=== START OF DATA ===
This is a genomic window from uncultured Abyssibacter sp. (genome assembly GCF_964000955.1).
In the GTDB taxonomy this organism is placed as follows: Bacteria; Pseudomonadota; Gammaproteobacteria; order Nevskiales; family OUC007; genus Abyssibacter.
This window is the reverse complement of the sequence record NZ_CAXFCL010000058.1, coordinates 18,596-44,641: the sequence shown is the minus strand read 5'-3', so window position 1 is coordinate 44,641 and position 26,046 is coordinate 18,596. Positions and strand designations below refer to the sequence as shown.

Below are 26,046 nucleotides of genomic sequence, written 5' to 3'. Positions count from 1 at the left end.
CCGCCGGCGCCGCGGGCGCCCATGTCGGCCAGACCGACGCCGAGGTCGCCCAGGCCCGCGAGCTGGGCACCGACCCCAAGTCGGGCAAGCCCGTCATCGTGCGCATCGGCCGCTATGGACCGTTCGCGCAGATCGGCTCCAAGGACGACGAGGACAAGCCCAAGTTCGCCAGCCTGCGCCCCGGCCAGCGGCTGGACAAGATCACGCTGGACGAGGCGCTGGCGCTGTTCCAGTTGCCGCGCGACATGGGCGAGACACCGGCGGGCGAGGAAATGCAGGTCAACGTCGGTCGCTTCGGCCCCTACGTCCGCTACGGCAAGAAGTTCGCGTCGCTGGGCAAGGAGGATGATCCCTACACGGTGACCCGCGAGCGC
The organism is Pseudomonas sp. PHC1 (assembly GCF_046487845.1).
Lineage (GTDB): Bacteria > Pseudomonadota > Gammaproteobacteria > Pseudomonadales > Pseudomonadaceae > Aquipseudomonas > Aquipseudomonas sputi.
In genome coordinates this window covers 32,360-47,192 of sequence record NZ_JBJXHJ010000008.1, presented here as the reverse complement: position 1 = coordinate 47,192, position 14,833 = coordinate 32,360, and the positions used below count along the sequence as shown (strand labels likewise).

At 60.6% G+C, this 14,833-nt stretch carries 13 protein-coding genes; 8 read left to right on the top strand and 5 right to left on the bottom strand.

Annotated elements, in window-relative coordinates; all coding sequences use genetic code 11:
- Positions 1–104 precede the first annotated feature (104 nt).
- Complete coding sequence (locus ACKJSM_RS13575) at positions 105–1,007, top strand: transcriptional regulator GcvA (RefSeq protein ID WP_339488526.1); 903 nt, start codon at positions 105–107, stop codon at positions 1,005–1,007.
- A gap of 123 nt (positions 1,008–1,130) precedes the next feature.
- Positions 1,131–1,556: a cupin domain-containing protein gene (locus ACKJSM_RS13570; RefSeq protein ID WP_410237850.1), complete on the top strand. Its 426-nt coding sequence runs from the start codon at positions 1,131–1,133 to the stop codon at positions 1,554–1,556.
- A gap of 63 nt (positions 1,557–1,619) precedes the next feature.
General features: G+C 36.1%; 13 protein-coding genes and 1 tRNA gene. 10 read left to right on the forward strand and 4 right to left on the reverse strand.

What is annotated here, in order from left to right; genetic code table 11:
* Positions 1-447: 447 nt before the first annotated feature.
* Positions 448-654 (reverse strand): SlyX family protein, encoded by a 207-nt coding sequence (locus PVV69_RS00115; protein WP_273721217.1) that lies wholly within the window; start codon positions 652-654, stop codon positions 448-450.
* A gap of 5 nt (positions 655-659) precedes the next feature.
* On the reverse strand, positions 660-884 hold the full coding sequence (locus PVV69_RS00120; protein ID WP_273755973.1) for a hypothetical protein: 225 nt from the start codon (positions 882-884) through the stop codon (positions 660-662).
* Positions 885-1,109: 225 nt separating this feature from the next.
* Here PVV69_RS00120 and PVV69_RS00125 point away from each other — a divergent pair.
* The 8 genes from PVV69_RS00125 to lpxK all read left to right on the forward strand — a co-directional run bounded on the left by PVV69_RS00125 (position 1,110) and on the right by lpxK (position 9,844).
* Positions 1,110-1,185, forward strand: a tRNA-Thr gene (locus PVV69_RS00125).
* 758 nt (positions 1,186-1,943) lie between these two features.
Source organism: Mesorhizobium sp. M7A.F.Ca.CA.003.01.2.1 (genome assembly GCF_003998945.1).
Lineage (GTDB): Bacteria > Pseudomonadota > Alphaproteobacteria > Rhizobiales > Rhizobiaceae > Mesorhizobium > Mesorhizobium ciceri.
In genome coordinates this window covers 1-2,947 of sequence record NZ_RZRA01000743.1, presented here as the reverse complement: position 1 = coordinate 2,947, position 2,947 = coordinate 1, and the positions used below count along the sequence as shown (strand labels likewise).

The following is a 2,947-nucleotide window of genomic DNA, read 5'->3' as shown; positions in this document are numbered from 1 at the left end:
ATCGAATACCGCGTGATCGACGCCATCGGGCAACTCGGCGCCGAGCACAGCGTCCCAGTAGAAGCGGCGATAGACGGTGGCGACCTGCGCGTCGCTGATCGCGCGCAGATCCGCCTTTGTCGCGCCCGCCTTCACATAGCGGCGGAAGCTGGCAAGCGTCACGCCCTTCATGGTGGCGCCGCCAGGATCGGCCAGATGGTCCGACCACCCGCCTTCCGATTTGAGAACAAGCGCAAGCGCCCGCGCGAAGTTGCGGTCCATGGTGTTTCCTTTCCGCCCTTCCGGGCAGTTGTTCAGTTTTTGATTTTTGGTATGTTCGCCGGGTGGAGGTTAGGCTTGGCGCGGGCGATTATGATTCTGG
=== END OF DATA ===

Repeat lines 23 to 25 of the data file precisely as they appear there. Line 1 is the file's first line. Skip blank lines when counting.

* Here PVV69_RS00120 and PVV69_RS00125 point away from each other — a divergent pair.
* The 8 genes from PVV69_RS00125 to lpxK all read left to right on the forward strand — a co-directional run bounded on the left by PVV69_RS00125 (position 1,110) and on the right by lpxK (position 9,844).
* Positions 1,110-1,185, forward strand: a tRNA-Thr gene (locus PVV69_RS00125).